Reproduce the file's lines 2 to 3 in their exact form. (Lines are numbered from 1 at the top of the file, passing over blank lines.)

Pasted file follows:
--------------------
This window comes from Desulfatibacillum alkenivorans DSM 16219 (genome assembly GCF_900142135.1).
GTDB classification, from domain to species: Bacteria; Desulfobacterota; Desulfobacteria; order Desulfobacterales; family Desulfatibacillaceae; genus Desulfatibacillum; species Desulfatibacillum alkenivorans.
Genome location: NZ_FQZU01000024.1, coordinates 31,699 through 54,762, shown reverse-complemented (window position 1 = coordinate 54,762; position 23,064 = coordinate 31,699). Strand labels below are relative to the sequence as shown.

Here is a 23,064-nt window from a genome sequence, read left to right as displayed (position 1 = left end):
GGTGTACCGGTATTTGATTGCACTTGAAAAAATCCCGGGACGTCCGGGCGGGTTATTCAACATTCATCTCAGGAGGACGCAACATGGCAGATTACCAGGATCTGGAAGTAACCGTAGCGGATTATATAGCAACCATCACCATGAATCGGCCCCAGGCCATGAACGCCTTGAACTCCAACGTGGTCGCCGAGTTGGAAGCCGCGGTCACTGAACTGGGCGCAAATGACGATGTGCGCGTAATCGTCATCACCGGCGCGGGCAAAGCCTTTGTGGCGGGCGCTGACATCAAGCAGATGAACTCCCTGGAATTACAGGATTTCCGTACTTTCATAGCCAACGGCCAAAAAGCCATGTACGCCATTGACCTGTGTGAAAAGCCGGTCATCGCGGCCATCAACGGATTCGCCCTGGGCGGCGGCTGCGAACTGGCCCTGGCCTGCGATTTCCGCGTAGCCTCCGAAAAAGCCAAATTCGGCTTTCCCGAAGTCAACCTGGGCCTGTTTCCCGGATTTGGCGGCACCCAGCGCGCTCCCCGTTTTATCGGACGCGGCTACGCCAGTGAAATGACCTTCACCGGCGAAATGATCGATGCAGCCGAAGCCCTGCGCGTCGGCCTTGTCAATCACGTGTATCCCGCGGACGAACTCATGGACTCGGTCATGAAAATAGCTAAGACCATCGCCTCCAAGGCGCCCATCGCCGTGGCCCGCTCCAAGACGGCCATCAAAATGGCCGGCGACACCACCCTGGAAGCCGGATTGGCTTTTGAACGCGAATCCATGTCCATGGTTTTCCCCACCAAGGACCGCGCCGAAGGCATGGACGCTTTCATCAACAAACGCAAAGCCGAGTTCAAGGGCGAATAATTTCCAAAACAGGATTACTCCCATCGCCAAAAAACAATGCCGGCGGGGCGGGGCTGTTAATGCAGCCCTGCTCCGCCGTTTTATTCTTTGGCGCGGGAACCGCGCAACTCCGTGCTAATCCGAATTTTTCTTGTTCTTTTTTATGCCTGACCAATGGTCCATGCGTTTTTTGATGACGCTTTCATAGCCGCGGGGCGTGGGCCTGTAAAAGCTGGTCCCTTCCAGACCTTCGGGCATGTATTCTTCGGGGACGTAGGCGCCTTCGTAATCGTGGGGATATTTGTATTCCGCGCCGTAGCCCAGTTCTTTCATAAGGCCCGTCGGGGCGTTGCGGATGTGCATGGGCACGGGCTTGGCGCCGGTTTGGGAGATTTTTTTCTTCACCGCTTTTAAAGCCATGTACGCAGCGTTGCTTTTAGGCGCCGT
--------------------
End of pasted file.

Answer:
GTDB classification, from domain to species: Bacteria; Desulfobacterota; Desulfobacteria; order Desulfobacterales; family Desulfatibacillaceae; genus Desulfatibacillum; species Desulfatibacillum alkenivorans.
Genome location: NZ_FQZU01000024.1, coordinates 31,699 through 54,762, shown reverse-complemented (window position 1 = coordinate 54,762; position 23,064 = coordinate 31,699). Strand labels below are relative to the sequence as shown.